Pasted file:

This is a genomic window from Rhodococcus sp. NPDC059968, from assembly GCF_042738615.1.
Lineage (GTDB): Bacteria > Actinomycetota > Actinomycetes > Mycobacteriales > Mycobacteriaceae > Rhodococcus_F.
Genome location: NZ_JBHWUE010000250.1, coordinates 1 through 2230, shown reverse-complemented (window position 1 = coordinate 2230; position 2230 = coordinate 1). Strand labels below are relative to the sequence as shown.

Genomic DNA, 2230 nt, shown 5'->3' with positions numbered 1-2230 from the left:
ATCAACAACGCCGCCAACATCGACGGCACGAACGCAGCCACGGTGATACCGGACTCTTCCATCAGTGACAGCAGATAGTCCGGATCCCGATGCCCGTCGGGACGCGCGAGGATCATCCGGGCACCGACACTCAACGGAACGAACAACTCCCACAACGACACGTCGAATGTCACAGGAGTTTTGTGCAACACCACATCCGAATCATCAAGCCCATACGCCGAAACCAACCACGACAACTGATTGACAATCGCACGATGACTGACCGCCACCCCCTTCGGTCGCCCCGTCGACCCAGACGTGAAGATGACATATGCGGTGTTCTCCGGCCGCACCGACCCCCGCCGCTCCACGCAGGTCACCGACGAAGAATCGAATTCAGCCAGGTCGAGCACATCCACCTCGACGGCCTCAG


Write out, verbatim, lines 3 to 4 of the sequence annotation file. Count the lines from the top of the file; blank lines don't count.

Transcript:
Genome location: NZ_JBHWUE010000250.1, coordinates 1 through 2230, shown reverse-complemented (window position 1 = coordinate 2230; position 2230 = coordinate 1). Strand labels below are relative to the sequence as shown.

Genomic DNA, 2230 nt, shown 5'->3' with positions numbered 1-2230 from the left: